It should be noted that throughout the measurement process, a number of error checks are performed that include checking the polarity of the sync signal at the first sample of each iteration to help ensure the sample stream from the DLL conform to the first condition above and at each transition, the sensor sample at the transition starting point must be close to the corresponding level obtained during the measure grey levels step above. The starting point is the one calculated during the Find sensor position procedure of the algorithm setup above. Each measured transition must rise from start to end if expecting a rising edge transition, or fall if expecting a falling edge transition. Next at 408, rise times of 10-90% and 0-99% are measured by first calculating the corresponding grey level values of the starting and ending percentages based on the static grey level measurements. Then, from the start of the first frame of the sequence, it compares the data to the starting and ending grey levels required in order to calculate the number of samples in between. The number of samples is translated into time in milliseconds to find the rise/fall times. Multiple repetitions of each step are measured to average out noise effects. At 410, the grey levels are measured again and at 412, the grey levels are compared since the grey level measurements must be consistent from the first to the second set of measurements. If they drift excessively, it could indicate insufficient panel warm up time, a sudden change in the ambient light level, or similar effects which could seriously impair the reliability of the measurements. At 414, the panel measurements are sent to a file.

It should be noted that optionally peak-to-peak one-frame step measurements are performed by iterating through each combination of steps (36 rising and 36 falling steps), displaying each grey level one frame at a time and measuring the peak-to-peak voltage difference between the two grey levels. Each step is repeated 30 times to average out noise and instability. This information will be used later to compare to the overdriven peak-to-peak results.

FIG. 5 shows a process 500 for generating an overdrive table based upon the panel measurements provided to the file of the operation 414. At 502, the panel data is read from the file and at 504 a determination is made that for each transition is the panel response saturated. If the panel response is saturated (i.e. the LCD cannot reach the desired grey level even if driven to grey 0 or grey 255), then at 506 the an extrapolation along the line defined by the saturation point and the measurement before the saturation point thereby preserving the linear interpolation in the area between the saturated portion and the valid measurement portion creating a 10-bit signed value, −512 to +511. On the other hand, if the panel response is not saturated, then at 508 the overdrive value is calculated by simple reverse linear interpolation and in any case, at 510, the overdrive value is assigned to the overdrive table. At 512, if more measurement data is available, then control is passed back to 502, otherwise the process ends.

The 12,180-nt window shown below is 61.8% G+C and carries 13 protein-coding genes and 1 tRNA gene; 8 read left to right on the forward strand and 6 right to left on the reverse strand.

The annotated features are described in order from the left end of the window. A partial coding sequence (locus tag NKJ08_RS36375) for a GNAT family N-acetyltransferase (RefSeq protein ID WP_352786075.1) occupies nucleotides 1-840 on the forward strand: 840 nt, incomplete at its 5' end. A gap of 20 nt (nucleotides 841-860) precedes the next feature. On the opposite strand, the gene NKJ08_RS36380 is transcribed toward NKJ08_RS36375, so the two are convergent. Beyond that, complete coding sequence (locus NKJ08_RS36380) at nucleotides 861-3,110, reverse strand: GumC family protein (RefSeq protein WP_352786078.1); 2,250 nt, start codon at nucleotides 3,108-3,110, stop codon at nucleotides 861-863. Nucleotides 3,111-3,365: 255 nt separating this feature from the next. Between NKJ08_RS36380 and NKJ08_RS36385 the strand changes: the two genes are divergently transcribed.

FIG. 6 illustrates a system 600 employed to implement the invention. Computer system 600 is only an example of a graphics system in which the present invention can be implemented. System 600 includes central processing unit (CPU) 610, random access memory (RAM) 620, read only memory (ROM) 625, one or more peripherals 630, graphics controller 660, primary storage devices 640 and 650, and digital display unit 670. CPUs 610 are also coupled to one or more input/output devices 690 that may include, but are not limited to, devices such as, track balls, mice, keyboards, microphones, touch-sensitive displays, transducer card readers, magnetic or paper tape readers, tablets, styluses, voice or handwriting recognizers, or other well-known input devices such as, of course, other computers. Graphics controller 660 generates image data and a corresponding reference signal, and provides both to digital display unit 670. The image data can be generated, for example, based on pixel data received from CPU 610 or from an external encode (not shown). In one embodiment, the image data is provided in RGB format and the reference signal includes the VSyNC and HsyNc signals well known in the art. However, it should be understood that the present invention could be implemented with image, data and/or reference signals in other formats. For example, image data can include video signal data also with a corresponding time reference signal.

Although only a few embodiments of the present invention have been described, it should be understood that the present invention might be embodied in many other specific forms without departing from the spirit or the scope of the present invention. The present examples are to be considered as illustrative and not restrictive, and the invention is not to be limited to the details given herein, but may be modified within the scope of the appended claims along with their full scope of equivalents.

While this invention has been described in terms of a described embodiment, there are alterations, permutations, and equivalents that fall within the scope of this invention. It should also be noted that there are many alternative ways of implementing both the process and apparatus of the present invention. It is therefore intended that the invention be interpreted as including all such alterations, permutations, and equivalents as fall within the true spirit and scope of the present invention.